He and others fought local battles and managed to get benches built on the NZDA Maitai range which enabled organised official NZDA Benchrest Matches to commence in 1996.
With the WBC scheduled to be held in Nelson in 2001, Graeme, along with the support of his family, Don Harris, Stan Read and others from the Nelson Branch proceeded to turn the undulating range that sloped down to the Maitai Valley stream into the range that is there today. It took many branch discussions, many thousand cubic metres of fill and many man hours to create that World Class range with 20 benches, which grew to 25 benches in 2016.
Prior to the 2001 WBC, Graeme organised a trip to the Harry Madden Benchrest competition in Australia to give a number of our competitors some “International” experience, this was a real eye opener for me and was a fantastic trip, the first of many, with most organised by Graeme.
The 2001 WBC was a fantastic success, despite the weather, and the Nelson range is now known the World over in Benchrest circles as a beautiful range set in some beautiful scenery with some very challenging conditions to shoot in.
At the WBC in Nelson, the country delegates held a meeting and formalised the World Benchrest Shooting Federation (WBSF) where Graeme was elected as the inaugural President, a position he held for 16 years. He is currently the treasurer. New Zealand has held the World Benchrest Championship twice, first in 2001 and secondly in 2017, this is a huge undertaking and both times Graeme was the instigator and organiser of these very successful events.
Graeme wrote both the local Benchrest Rules and the WBSF International Rules, a guidance manual on running a WBC event and before he stood down as the WBSF President he introduced and had Rimfire Benchrest adopted as a world event. Due to Graeme’s promotion of both centrefire and rimfire Benchrest a National 3 Gun trophy was created in his name and awarded to the top placed competitor in LV, HV and Rimfire Benchrest at the NZDA Benchrest Nationals.
Before the introduction of Rimfire Benchrest as an International event, Graeme through his membership with the Richmond Smallbore club developed Benchrest shooting at the club so those that could no longer participate in prone shooting could continue to participate in the sport they love using benches. With the changes in shooting and the “Clubs and Ranges” regulations coming into effect Graeme has been writing new constitutions and by-laws for local shooting clubs so they comply with the Incorporated Societies Act. Graeme has recently been appointed as Patron of the Richmond Smallbore club.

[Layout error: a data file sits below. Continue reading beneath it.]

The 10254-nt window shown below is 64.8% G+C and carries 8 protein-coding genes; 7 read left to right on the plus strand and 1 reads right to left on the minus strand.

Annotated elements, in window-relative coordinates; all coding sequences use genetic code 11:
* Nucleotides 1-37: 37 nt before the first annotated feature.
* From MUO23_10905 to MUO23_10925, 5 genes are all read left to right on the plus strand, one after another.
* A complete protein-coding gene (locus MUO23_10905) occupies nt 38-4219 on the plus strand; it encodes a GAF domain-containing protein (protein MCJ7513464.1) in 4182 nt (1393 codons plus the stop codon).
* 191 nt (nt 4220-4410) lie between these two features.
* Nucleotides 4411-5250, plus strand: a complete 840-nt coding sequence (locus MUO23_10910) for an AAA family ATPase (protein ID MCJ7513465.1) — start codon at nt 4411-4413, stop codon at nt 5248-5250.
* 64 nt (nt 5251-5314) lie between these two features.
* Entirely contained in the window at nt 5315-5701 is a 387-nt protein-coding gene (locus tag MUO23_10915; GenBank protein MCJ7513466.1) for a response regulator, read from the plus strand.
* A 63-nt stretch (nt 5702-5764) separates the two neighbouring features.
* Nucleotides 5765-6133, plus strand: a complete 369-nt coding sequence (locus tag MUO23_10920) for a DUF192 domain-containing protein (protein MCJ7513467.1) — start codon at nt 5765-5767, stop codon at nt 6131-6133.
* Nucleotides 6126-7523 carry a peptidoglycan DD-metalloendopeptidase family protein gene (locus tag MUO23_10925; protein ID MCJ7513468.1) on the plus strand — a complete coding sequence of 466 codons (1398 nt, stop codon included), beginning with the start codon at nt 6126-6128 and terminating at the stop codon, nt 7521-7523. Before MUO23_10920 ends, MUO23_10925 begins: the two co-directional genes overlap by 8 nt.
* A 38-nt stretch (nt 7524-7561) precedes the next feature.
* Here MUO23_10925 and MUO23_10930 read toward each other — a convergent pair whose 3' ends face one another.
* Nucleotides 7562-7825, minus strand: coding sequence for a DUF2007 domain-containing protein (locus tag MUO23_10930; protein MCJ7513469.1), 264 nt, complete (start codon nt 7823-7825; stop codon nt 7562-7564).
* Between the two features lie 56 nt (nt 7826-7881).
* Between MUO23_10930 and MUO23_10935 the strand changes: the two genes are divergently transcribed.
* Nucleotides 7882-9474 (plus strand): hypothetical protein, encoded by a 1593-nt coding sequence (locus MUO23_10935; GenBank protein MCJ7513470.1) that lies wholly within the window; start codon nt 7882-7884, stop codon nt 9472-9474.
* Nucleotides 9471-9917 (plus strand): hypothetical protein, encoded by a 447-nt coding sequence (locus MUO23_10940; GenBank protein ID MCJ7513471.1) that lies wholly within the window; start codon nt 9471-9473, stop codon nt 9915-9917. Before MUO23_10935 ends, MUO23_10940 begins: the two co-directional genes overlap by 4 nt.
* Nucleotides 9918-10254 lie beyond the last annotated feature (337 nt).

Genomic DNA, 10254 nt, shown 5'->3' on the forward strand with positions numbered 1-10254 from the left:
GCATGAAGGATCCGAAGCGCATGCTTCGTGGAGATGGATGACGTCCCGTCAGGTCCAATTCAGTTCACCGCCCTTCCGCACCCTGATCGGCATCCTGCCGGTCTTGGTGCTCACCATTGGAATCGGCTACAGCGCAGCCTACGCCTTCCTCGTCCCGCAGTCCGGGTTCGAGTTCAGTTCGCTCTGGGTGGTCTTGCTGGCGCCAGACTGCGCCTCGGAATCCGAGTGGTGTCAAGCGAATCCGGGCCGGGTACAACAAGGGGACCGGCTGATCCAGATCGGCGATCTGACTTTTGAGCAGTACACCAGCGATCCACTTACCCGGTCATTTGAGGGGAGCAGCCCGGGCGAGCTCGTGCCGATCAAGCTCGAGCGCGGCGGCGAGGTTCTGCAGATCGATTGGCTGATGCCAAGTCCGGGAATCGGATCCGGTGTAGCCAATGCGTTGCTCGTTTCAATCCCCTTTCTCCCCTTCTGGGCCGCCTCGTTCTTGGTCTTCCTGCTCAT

Graeme has not only given to shooting but also other sports, he had involvement in basketball in the 80’s, both as a player and a National Referee, but due to the conflict with shooting and Benchrest at weekends he gave up basketball. His grandkids took up Kart Racing and Graeme became chief mechanic. He has been committed to Kartsport Nelson for 16 years and was treasurer of the club for a few years and is currently the official race starter on race days. Due to his contribution to Kartsport Nelson Graeme has been awarded Life Membership of the club.
For the final National Benchrest Competition that Graeme organised, the 2023 NZDA Benchrest Nationals, there was also an invitational international match run concurrently with a dozen international competitors participating. To me Graeme is the father of Benchrest shooting in New Zealand and has earned a lot of respect and appreciation from competitors over the years. Many competitors made a financial contribution, and we presented Graeme with an engraved Crystal trophy and some vouchers at the completion of the HV event recently. Carina also baked Graeme a cake.
Graeme will continue to assist during the transition and also running local Benchrest matches, but now without the workload of organising and running National and International matches he can sit back and enjoy what he has created. Graeme has contributed so much that I’m sure I’ve forgotten to mention several things he has done, so I will say it wasn’t intentional and sorry.
Graeme’s huge commitment, contribution and forethought have enabled not only NZDA members but others to compete in the sport of shooting and helping them to realise their dreams and hopes.
From all of us, ‘’Thanks Graeme.’’